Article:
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posted on 17 May 2015

The Challenge of China's Sliding Bank Profits

Written by , GEI Associate

The People's Bank of China cut benchmark interest rate again by 25 basis points to 5.1%. By now, PBOC has cut interest rate and reserve requirement ratio five times in six months.

However, the monetary easing does not seem effective. Although the interest rate has been cut by a total of 75 basis points, China's economy is still facing large downward pressure. As the latest trade data shows, China's exports unexpectedly fell 6.4% from a year earlier. While April is usually a strong month for economy, disappointing trade data intensifies the concern about China's economy.

There are many problems, such as high borrowing cost, that influence the effectiveness of monetary easing. One important reason that hindered monetary easing from benefiting the real economy is sliding bank profits. As many Chinese companies guaranteed loans taken out by other companies in previous years, bankruptcy has triggered a chain of defaults. According to the China Banking Regulatory Commission, nonperforming loans surged 140 billion yuan ($22.6 billion) from the beginning of the year to 982.5 billion yuan as of March 31, the biggest quarterly jump in more than a decade.

As a result, banks' profits decreased significantly. Compared with the double-digit growth rate typically seen in previous years, China's top five state-owned banks all saw their first-quarter profit grow less than 2%. Bank of China, for example, has only 1.05% profit growth. Therefore, considering profits, Chinese banks are cautious about making loans, and would not pass on lower interest rates to borrowers. As the PBOC said, it does not expect banks to pay savers the maximum deposit rate allowed by authorities. So even though the PBOC has cut both interest rate and RRR (required reserve ratio) several times, credit flow to the sectors that need funds just usn't happening.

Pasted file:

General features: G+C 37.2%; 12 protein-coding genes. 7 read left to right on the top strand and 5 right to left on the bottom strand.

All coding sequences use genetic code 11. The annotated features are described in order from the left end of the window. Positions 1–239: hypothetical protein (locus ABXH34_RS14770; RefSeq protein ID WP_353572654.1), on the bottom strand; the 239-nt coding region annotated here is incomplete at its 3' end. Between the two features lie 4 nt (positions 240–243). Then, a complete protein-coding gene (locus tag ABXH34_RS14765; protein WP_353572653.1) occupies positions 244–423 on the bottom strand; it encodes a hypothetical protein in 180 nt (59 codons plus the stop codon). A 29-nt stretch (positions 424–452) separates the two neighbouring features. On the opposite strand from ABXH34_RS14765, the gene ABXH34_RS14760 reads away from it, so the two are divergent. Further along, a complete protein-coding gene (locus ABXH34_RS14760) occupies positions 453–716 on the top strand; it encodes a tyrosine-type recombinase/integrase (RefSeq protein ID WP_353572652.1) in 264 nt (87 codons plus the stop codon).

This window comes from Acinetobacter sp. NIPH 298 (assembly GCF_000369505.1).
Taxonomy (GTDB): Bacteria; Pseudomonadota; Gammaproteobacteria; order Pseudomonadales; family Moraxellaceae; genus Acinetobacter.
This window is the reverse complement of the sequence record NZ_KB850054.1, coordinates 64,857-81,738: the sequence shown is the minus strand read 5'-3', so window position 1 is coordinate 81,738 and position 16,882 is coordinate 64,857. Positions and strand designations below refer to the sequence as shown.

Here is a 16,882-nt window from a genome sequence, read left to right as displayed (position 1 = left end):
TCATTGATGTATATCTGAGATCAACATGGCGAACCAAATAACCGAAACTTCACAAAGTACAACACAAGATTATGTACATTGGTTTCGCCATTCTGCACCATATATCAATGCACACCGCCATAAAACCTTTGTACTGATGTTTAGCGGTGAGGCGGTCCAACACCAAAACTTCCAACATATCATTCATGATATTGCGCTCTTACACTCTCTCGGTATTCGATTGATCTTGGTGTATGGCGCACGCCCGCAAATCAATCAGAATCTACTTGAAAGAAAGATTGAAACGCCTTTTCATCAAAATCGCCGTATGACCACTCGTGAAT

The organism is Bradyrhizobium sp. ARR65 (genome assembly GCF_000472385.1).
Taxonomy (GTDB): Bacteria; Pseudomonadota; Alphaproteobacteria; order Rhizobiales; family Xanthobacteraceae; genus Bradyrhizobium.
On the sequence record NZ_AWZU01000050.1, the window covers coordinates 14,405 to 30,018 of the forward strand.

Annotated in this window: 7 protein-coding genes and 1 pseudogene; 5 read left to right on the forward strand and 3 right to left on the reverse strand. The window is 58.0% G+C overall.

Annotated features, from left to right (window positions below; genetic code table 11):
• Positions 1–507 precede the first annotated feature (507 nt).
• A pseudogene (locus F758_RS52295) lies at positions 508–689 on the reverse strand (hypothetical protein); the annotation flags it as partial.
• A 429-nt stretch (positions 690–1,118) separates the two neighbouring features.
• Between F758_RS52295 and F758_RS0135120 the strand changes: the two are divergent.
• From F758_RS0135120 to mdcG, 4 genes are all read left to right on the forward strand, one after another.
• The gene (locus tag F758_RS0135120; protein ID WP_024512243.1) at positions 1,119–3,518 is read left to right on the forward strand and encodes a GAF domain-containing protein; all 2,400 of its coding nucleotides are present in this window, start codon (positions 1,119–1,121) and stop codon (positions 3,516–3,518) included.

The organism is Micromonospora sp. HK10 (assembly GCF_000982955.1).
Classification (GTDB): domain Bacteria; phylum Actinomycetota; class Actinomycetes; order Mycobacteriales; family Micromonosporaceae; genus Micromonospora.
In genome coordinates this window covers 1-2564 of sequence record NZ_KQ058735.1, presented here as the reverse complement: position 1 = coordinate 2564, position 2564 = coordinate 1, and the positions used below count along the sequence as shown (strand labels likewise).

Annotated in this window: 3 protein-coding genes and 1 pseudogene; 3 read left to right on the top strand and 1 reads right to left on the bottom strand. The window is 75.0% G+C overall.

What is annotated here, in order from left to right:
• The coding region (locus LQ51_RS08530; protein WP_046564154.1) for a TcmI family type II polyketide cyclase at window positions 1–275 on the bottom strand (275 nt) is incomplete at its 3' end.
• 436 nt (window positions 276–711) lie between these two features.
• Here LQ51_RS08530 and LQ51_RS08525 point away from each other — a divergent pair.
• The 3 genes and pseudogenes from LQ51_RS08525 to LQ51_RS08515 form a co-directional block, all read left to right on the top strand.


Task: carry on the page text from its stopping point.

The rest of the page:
However, it is widely believed that China's economy remains promising. While rate cutting might have limited effect for stimulating demand, several large projects including those related to the Belt and Road Initiative (New Silk Road Economic Belt) in coming months would certainly be an effective GDP boost.

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